While a lack of manners is one thing, patrons becoming insulting or downright nasty is also par for the course in my job. Luckily, I’ve never experienced the sexual advances of our resident alcoholic when he isn’t barred but I’ve had my share of unpleasant experiences. I had one ‘lady’ tell me that I had an attitude problem because I asked her to take a seat as I was unable to take her order right that instant. Another man, standing about 1.5 inches from my face, decided to inform me none too kindly of his displeasure that his wife had been given a sauvignon blanc when she had asked for a shiraz. When incidents like those happen, I’d love more than anything else to show them a photo of a famine-stricken child in Africa and ask them who has bigger life problems. But I could probably get fired for that.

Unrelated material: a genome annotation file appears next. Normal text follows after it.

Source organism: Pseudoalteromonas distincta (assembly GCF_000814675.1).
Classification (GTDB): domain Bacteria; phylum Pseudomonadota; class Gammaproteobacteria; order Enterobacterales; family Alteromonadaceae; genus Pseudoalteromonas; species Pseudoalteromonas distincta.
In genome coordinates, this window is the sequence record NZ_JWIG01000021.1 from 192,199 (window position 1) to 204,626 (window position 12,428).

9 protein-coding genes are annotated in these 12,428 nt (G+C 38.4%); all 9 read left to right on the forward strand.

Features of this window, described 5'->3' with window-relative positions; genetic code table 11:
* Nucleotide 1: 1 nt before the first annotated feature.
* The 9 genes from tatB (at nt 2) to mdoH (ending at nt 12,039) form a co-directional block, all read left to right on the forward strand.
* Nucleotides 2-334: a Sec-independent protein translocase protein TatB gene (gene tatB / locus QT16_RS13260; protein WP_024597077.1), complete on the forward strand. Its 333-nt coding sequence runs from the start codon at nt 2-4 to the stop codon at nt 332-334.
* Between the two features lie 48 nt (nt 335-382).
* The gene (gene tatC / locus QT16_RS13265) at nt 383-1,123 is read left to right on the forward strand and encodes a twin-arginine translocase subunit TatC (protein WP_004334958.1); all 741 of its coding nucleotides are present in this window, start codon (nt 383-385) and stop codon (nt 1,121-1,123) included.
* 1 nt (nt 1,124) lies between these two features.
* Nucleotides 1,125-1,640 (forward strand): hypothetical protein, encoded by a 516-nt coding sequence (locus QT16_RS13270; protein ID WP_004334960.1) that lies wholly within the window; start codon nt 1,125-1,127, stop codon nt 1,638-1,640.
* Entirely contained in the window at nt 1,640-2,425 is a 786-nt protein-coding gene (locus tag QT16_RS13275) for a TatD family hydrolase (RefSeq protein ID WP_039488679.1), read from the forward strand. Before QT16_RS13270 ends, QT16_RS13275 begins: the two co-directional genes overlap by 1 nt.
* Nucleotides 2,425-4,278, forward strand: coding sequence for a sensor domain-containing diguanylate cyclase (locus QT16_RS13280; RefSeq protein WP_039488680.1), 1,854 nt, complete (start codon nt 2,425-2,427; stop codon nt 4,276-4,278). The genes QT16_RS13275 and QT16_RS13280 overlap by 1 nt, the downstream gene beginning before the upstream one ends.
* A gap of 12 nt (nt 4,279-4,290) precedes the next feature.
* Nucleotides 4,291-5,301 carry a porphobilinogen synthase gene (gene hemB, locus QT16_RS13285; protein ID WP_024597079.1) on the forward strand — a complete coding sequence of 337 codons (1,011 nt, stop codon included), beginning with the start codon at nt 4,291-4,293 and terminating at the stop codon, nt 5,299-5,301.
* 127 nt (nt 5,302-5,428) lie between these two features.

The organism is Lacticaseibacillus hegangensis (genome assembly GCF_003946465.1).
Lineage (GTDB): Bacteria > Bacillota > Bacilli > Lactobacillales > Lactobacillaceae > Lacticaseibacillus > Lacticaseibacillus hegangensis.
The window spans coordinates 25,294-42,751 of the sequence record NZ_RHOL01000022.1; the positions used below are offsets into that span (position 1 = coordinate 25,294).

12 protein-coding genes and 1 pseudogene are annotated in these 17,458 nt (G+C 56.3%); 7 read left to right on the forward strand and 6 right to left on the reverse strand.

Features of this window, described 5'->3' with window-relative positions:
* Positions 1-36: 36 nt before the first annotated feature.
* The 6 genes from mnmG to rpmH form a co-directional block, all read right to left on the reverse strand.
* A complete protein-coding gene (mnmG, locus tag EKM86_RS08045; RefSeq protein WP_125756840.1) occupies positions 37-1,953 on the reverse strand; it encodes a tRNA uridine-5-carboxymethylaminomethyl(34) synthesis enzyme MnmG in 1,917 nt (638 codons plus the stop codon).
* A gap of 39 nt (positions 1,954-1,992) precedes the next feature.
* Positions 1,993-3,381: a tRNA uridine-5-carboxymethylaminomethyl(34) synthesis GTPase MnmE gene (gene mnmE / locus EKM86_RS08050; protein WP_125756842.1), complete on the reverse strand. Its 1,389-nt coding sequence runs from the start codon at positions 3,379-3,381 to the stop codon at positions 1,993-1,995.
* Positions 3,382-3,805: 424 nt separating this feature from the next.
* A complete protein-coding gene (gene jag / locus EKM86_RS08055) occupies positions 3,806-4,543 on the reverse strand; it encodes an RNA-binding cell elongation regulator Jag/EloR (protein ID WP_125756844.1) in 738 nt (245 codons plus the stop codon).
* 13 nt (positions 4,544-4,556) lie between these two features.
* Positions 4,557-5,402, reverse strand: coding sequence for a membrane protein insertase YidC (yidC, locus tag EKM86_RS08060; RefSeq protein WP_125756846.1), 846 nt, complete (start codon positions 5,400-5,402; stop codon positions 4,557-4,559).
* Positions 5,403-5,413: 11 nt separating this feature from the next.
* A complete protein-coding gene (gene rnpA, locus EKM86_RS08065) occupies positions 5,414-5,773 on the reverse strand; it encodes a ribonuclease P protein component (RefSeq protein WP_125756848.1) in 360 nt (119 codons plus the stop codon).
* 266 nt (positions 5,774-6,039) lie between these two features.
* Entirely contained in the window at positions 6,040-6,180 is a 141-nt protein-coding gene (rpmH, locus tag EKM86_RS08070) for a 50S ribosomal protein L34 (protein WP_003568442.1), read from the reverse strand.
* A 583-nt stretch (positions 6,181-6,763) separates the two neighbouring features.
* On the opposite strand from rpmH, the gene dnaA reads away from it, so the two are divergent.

And lastly, there’s that one fecker who pays for a coffee at 10am with a €50 note. You know who you are, and I despise you.

I could go on all night, but my brain kind of hurts and I don’ think it’s humanly possible to catalogue all of the little things that make being a waitress suck. On the flipside, I meet people everyday who put a smile on my face, and my colleagues and I allow each other to blow off steam and laugh off the idiocy that we come up against the rest of the time. However, if one more customer tells me how great the weather is this weekend, and how awful it is that I have to work during the heatwave, they may end up wearing their Caesar salad…


2 thoughts on “The Woes of a Waitress

  1. “Awh, isn’t it lovely to have this great weather over the weekend? And isn’t it a terrible shame you’re stuck indoors? Why do they even have you here when it’s so nice out?”
    Why? Why? Well it’s because of people like you who come in demanding food and service, that’s why!
    Customers. Can’t live with ’em, can’t bury ’em and fling the bodies out the back.